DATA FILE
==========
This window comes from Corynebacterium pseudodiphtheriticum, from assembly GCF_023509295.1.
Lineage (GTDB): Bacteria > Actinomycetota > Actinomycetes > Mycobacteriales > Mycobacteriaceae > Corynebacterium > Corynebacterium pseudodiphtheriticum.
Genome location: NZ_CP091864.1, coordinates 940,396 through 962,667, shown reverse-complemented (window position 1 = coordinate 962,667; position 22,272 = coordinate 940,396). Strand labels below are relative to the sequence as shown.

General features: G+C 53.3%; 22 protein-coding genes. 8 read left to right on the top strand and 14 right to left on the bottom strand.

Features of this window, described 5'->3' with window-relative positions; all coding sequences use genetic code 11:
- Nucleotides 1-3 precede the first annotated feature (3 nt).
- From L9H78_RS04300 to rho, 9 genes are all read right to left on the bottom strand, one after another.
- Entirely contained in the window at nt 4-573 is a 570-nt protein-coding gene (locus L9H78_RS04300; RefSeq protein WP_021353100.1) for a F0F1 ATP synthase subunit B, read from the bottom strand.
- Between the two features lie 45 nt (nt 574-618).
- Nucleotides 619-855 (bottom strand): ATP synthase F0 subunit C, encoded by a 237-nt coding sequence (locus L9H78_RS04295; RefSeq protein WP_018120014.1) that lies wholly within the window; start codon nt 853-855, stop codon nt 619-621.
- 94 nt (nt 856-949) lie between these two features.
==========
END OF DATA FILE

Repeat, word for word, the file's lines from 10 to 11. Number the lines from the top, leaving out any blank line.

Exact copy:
- Nucleotides 619-855 (bottom strand): ATP synthase F0 subunit C, encoded by a 237-nt coding sequence (locus L9H78_RS04295; RefSeq protein WP_018120014.1) that lies wholly within the window; start codon nt 853-855, stop codon nt 619-621.
- 94 nt (nt 856-949) lie between these two features.